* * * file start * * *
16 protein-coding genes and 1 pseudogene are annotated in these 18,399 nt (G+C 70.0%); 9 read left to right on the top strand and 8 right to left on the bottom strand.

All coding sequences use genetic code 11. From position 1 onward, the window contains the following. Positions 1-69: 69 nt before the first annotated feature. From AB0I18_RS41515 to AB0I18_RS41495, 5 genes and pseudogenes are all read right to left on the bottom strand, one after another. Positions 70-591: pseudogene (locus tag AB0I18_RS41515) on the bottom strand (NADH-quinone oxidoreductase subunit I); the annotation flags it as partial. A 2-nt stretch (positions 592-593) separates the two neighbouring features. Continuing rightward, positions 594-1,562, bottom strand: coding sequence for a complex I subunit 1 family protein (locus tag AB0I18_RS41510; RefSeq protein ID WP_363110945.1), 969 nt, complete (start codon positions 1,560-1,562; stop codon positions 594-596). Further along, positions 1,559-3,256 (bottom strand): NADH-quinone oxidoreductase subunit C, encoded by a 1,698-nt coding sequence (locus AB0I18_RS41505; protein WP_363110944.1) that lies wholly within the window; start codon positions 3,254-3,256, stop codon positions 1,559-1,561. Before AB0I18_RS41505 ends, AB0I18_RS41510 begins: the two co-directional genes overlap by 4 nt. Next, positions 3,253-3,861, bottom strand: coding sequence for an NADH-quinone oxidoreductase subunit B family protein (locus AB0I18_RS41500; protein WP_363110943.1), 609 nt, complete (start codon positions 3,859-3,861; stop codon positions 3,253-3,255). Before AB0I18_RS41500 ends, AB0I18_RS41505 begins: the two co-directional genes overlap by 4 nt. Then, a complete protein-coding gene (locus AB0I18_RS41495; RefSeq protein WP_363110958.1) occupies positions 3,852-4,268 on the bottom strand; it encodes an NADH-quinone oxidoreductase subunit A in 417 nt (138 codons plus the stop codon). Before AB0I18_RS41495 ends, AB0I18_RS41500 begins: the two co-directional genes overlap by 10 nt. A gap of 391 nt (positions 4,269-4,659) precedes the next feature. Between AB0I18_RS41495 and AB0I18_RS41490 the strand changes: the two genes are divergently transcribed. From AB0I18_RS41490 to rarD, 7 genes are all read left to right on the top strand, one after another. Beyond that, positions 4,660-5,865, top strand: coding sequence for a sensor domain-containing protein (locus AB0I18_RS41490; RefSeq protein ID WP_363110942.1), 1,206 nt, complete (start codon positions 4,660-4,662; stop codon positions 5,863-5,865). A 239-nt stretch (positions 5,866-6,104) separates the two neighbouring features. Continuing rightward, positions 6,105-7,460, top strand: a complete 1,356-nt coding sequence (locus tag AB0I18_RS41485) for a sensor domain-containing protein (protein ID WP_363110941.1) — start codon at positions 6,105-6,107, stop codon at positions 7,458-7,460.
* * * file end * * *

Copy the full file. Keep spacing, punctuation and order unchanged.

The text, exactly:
16 protein-coding genes and 1 pseudogene are annotated in these 18,399 nt (G+C 70.0%); 9 read left to right on the top strand and 8 right to left on the bottom strand.

All coding sequences use genetic code 11. From position 1 onward, the window contains the following. Positions 1-69: 69 nt before the first annotated feature. From AB0I18_RS41515 to AB0I18_RS41495, 5 genes and pseudogenes are all read right to left on the bottom strand, one after another. Positions 70-591: pseudogene (locus tag AB0I18_RS41515) on the bottom strand (NADH-quinone oxidoreductase subunit I); the annotation flags it as partial. A 2-nt stretch (positions 592-593) separates the two neighbouring features. Continuing rightward, positions 594-1,562, bottom strand: coding sequence for a complex I subunit 1 family protein (locus tag AB0I18_RS41510; RefSeq protein ID WP_363110945.1), 969 nt, complete (start codon positions 1,560-1,562; stop codon positions 594-596). Further along, positions 1,559-3,256 (bottom strand): NADH-quinone oxidoreductase subunit C, encoded by a 1,698-nt coding sequence (locus AB0I18_RS41505; protein WP_363110944.1) that lies wholly within the window; start codon positions 3,254-3,256, stop codon positions 1,559-1,561. Before AB0I18_RS41505 ends, AB0I18_RS41510 begins: the two co-directional genes overlap by 4 nt. Next, positions 3,253-3,861, bottom strand: coding sequence for an NADH-quinone oxidoreductase subunit B family protein (locus AB0I18_RS41500; protein WP_363110943.1), 609 nt, complete (start codon positions 3,859-3,861; stop codon positions 3,253-3,255). Before AB0I18_RS41500 ends, AB0I18_RS41505 begins: the two co-directional genes overlap by 4 nt. Then, a complete protein-coding gene (locus AB0I18_RS41495; RefSeq protein WP_363110958.1) occupies positions 3,852-4,268 on the bottom strand; it encodes an NADH-quinone oxidoreductase subunit A in 417 nt (138 codons plus the stop codon). Before AB0I18_RS41495 ends, AB0I18_RS41500 begins: the two co-directional genes overlap by 10 nt. A gap of 391 nt (positions 4,269-4,659) precedes the next feature. Between AB0I18_RS41495 and AB0I18_RS41490 the strand changes: the two genes are divergently transcribed. From AB0I18_RS41490 to rarD, 7 genes are all read left to right on the top strand, one after another. Beyond that, positions 4,660-5,865, top strand: coding sequence for a sensor domain-containing protein (locus AB0I18_RS41490; RefSeq protein ID WP_363110942.1), 1,206 nt, complete (start codon positions 4,660-4,662; stop codon positions 5,863-5,865). A 239-nt stretch (positions 5,866-6,104) separates the two neighbouring features. Continuing rightward, positions 6,105-7,460, top strand: a complete 1,356-nt coding sequence (locus tag AB0I18_RS41485) for a sensor domain-containing protein (protein ID WP_363110941.1) — start codon at positions 6,105-6,107, stop codon at positions 7,458-7,460.